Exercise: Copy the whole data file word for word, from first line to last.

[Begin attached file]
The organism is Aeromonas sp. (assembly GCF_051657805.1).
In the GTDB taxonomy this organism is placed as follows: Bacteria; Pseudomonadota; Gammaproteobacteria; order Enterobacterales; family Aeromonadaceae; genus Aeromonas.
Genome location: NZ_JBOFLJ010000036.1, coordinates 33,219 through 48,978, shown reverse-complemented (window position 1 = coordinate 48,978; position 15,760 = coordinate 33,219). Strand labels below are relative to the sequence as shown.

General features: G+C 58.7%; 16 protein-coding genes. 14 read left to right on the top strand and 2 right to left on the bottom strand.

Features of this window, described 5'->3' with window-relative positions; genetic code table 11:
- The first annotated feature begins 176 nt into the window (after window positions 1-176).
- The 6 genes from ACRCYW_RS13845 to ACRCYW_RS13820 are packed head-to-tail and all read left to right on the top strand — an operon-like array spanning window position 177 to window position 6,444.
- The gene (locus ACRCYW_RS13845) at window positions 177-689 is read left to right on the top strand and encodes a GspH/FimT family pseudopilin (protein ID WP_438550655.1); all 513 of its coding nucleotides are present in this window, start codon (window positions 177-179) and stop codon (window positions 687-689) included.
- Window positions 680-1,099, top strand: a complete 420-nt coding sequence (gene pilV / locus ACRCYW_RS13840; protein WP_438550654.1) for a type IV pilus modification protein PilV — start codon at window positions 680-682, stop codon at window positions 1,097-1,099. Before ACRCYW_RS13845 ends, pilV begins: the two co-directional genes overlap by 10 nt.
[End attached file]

The organism is Aeromonas sp. (assembly GCF_051657805.1).
In the GTDB taxonomy this organism is placed as follows: Bacteria; Pseudomonadota; Gammaproteobacteria; order Enterobacterales; family Aeromonadaceae; genus Aeromonas.
Genome location: NZ_JBOFLJ010000036.1, coordinates 33,219 through 48,978, shown reverse-complemented (window position 1 = coordinate 48,978; position 15,760 = coordinate 33,219). Strand labels below are relative to the sequence as shown.

General features: G+C 58.7%; 16 protein-coding genes. 14 read left to right on the top strand and 2 right to left on the bottom strand.

Features of this window, described 5'->3' with window-relative positions; genetic code table 11:
- The first annotated feature begins 176 nt into the window (after window positions 1-176).
- The 6 genes from ACRCYW_RS13845 to ACRCYW_RS13820 are packed head-to-tail and all read left to right on the top strand — an operon-like array spanning window position 177 to window position 6,444.
- The gene (locus ACRCYW_RS13845) at window positions 177-689 is read left to right on the top strand and encodes a GspH/FimT family pseudopilin (protein ID WP_438550655.1); all 513 of its coding nucleotides are present in this window, start codon (window positions 177-179) and stop codon (window positions 687-689) included.
- Window positions 680-1,099, top strand: a complete 420-nt coding sequence (gene pilV / locus ACRCYW_RS13840; protein WP_438550654.1) for a type IV pilus modification protein PilV — start codon at window positions 680-682, stop codon at window positions 1,097-1,099. Before ACRCYW_RS13845 ends, pilV begins: the two co-directional genes overlap by 10 nt.